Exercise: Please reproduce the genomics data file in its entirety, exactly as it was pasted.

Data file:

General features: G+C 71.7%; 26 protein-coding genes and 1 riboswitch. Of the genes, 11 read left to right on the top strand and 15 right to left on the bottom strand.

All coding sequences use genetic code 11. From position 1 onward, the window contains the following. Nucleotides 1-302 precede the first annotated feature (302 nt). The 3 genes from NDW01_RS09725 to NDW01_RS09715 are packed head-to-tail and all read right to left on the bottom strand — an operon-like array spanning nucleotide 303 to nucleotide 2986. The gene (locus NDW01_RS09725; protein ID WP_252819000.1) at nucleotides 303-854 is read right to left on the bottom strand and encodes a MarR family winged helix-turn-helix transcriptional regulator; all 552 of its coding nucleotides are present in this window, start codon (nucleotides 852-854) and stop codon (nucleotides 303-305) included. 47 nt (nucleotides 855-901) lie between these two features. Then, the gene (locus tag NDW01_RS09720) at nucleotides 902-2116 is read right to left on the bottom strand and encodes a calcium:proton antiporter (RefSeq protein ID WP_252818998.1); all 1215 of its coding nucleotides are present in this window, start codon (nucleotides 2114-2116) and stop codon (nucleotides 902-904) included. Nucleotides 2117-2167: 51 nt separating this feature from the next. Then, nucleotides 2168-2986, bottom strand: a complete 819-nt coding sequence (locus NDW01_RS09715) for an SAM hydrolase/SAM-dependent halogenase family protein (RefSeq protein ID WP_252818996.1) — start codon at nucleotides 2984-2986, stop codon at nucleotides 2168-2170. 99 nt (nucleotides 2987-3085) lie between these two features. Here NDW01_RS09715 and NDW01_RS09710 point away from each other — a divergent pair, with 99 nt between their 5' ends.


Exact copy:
General features: G+C 71.7%; 26 protein-coding genes and 1 riboswitch. Of the genes, 11 read left to right on the top strand and 15 right to left on the bottom strand.

All coding sequences use genetic code 11. From position 1 onward, the window contains the following. Nucleotides 1-302 precede the first annotated feature (302 nt). The 3 genes from NDW01_RS09725 to NDW01_RS09715 are packed head-to-tail and all read right to left on the bottom strand — an operon-like array spanning nucleotide 303 to nucleotide 2986. The gene (locus NDW01_RS09725; protein ID WP_252819000.1) at nucleotides 303-854 is read right to left on the bottom strand and encodes a MarR family winged helix-turn-helix transcriptional regulator; all 552 of its coding nucleotides are present in this window, start codon (nucleotides 852-854) and stop codon (nucleotides 303-305) included. 47 nt (nucleotides 855-901) lie between these two features. Then, the gene (locus tag NDW01_RS09720) at nucleotides 902-2116 is read right to left on the bottom strand and encodes a calcium:proton antiporter (RefSeq protein ID WP_252818998.1); all 1215 of its coding nucleotides are present in this window, start codon (nucleotides 2114-2116) and stop codon (nucleotides 902-904) included. Nucleotides 2117-2167: 51 nt separating this feature from the next. Then, nucleotides 2168-2986, bottom strand: a complete 819-nt coding sequence (locus NDW01_RS09715) for an SAM hydrolase/SAM-dependent halogenase family protein (RefSeq protein ID WP_252818996.1) — start codon at nucleotides 2984-2986, stop codon at nucleotides 2168-2170. 99 nt (nucleotides 2987-3085) lie between these two features. Here NDW01_RS09715 and NDW01_RS09710 point away from each other — a divergent pair, with 99 nt between their 5' ends.